This weekend, a racist rally is taking place in Charlottesville, Virginia called “Unite the Right.” You can read about it online (poster attached). This article by the Southern Poverty Law Center, which monitors “hate groups and other extremists,” warns that the rally could be “the largest hate-gathering of its kind in decades in the United States.” The convergence of alt-right folks has been emboldened by the national administration, and they do have a sense of their world falling apart. They chose Charlottesville to rally after that city’s vote to remove the Confederate statues of Robert E. Lee and Stonewall Jackson. Their goal is to bring white people on the right wing together, out from the shadow of the internet, so they can cultivate real relationships and craft a palatable platform to build more political power. The images they chose for the rally draw from Nazi-era propoganda. Continue reading

Fresh Stop Markets

Fresh StopCompelling work going in Lexington, KY.  Click on and scroll down for a great interview on Food Justice Radio.  

Fresh Stop Markets are “pop up” farm-fresh food markets set up at local churches and community centers in fresh food insecure neighborhoods. The food has been paid for in advance so that farmers don’t face the same degree of risk as they do with a standard farmers’ market. People in the community describe Fresh Stop Markets as welcoming and happy—like a family reunion where all five senses are engaged and there is lots of laughter, food and fun! Continue reading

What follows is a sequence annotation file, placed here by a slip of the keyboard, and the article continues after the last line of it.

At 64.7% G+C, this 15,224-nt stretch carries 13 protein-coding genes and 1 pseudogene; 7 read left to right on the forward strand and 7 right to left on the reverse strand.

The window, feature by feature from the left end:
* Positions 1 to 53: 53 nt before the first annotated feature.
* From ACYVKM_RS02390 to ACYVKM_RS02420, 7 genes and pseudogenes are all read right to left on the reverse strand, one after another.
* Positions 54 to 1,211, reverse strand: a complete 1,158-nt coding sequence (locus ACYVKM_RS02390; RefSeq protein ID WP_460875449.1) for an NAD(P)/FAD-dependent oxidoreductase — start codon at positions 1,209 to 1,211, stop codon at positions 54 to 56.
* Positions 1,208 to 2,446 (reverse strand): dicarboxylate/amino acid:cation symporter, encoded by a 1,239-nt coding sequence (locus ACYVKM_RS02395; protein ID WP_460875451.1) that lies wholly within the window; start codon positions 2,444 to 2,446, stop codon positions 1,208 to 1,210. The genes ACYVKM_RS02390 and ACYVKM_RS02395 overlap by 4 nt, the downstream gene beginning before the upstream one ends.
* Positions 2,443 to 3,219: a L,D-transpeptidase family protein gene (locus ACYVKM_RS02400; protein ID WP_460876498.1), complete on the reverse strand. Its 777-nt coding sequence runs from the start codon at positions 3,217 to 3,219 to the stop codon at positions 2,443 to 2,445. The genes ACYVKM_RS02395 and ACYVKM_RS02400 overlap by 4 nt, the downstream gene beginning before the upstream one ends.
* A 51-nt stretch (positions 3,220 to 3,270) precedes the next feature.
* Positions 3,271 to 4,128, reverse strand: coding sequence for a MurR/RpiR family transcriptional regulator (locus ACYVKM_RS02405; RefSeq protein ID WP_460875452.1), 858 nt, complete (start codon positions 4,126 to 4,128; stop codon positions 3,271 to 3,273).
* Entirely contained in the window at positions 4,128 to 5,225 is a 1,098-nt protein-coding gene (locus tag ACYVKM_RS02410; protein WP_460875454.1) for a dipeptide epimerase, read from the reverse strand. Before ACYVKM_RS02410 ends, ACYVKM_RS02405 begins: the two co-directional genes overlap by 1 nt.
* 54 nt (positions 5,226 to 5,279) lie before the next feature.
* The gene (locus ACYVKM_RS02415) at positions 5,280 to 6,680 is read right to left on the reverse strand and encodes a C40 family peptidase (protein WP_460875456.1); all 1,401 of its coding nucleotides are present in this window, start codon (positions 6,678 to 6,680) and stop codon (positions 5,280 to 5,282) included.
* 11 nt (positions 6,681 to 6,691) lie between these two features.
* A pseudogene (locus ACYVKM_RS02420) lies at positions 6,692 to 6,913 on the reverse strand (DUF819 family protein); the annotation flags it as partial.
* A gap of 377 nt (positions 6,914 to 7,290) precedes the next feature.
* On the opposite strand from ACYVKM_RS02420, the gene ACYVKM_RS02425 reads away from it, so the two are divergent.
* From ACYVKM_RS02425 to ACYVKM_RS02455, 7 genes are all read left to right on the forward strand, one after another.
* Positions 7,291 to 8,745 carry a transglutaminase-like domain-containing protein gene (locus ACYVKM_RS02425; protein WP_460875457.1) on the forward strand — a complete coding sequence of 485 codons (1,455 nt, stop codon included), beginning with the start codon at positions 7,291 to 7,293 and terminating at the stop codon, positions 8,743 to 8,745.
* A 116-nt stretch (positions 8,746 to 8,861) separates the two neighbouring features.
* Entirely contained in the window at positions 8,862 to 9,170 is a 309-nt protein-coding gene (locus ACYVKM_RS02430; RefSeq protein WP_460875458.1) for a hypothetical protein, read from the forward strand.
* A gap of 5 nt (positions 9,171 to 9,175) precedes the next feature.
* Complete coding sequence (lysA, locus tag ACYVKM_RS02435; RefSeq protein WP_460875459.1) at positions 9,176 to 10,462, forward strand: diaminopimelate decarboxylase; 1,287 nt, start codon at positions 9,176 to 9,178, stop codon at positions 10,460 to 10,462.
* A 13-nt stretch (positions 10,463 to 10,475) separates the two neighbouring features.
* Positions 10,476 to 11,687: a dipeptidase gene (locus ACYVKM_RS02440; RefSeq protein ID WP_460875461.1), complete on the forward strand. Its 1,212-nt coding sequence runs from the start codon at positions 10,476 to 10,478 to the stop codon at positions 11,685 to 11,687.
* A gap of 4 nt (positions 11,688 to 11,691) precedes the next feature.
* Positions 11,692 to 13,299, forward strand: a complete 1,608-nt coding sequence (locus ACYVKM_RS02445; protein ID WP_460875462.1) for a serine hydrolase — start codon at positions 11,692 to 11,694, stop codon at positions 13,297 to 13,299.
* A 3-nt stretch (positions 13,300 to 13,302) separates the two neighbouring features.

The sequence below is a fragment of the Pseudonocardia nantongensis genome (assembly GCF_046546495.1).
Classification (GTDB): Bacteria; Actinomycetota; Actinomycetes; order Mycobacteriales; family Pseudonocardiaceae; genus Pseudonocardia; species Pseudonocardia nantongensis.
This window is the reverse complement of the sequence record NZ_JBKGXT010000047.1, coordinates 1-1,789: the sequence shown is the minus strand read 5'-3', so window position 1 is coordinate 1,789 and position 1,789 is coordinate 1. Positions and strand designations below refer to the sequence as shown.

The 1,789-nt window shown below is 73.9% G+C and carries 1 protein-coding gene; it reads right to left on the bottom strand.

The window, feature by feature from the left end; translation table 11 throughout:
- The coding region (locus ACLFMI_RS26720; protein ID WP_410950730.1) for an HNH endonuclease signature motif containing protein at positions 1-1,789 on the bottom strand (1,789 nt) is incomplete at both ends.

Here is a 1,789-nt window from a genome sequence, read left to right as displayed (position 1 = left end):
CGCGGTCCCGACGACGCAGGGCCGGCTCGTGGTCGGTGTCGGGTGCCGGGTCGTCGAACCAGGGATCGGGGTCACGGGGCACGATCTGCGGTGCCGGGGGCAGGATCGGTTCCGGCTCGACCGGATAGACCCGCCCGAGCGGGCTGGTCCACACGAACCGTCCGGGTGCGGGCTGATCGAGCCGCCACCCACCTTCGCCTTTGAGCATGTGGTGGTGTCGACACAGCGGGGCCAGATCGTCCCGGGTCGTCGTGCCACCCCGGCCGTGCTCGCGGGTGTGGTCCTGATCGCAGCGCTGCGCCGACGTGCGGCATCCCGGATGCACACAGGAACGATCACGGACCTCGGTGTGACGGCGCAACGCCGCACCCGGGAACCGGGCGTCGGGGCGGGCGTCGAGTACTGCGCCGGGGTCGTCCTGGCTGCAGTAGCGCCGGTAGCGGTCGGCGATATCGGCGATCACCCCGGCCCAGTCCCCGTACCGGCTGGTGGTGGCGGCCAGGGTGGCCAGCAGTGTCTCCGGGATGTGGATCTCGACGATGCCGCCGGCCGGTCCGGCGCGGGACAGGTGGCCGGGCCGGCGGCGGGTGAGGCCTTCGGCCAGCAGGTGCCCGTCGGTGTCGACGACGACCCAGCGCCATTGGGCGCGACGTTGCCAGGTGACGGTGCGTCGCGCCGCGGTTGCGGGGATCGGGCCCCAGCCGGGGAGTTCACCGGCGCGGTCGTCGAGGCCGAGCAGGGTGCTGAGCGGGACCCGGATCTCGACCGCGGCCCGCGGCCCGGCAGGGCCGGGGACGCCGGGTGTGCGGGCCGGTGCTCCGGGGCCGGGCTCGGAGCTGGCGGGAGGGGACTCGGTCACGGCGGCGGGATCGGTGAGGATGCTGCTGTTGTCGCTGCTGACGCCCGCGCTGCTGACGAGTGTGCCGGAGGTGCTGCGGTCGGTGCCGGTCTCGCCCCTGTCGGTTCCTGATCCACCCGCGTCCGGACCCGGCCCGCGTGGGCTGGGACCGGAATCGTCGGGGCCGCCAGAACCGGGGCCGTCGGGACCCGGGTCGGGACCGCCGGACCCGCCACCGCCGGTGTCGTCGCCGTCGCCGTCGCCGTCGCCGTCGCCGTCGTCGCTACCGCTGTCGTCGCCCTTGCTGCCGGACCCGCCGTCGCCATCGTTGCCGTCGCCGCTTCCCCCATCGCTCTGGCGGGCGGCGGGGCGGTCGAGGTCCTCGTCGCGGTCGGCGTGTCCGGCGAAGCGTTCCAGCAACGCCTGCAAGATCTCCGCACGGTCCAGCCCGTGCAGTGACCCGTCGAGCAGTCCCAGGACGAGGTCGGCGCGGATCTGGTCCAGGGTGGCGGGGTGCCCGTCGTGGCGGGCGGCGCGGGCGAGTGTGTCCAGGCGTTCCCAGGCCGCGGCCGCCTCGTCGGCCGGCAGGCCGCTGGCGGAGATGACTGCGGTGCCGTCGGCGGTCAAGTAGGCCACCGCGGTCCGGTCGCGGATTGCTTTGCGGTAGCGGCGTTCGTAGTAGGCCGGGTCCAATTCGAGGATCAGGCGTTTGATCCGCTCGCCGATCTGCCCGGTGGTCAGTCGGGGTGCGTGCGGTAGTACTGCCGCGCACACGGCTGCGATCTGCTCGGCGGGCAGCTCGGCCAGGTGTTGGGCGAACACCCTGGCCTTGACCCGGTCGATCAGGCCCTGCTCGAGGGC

Subverting the Script

Aireys, Early 20sBy Tommy Airey, co-editor RadicalDiscipleship.Net 

In the early 1980s, historian William Appleman Williams described the state of affairs in the United States in the title of his book Empire As a Way of Life.  For centuries, The Imperial Script has called for “manifest destiny,” imposing our political, social and economic policies on people all over the world—from the genocide of native Americans in “the new world,” to importing slaves from Africa, to imperialist wars with countries from Mexico to Iraq, stealing land, resources and cultures. The United States was, and continues to be, built on what Dr. Lily Mendoza calls “the undeniable debris of dead bodies, stolen wealth, and the enslavement of other beings, both human and non-human.” These were the secret steroids injected into my family’s “success” story. Continue reading

A Value Worth Working For

bellAn excerpt from an i-D.vice.com interview with author bell hooks:

What does the word ‘justice’ mean to you?

What we see in many cases is a white supremacy and what defines that as a political system is grave injustice. So justice has a value worth working for, worth sacrificing for. Dr Martin Luther King did talk a lot about justice, but I also think of a modern day activist like Bryan Stevenson, who is committed to trying to create justice for black children and black people who are unjustly imprisoned; he’s just amazing. Conversation is very connected to this, one of the books that we are looking at, at the institute, is called The Soul Making Room by Dee Dee Risher, who used to write for a Christian magazine called The Other Side. Her whole thesis is around the degree to which hospitality and willingness to engage the stranger aids us in efforts to end domination. I can’t think of a more appropriate moment to discuss this, as we going through such a rise in xenophobia and white supremacy at the moment. We need to talk about what it means to embrace people who are not like ourselves. Continue reading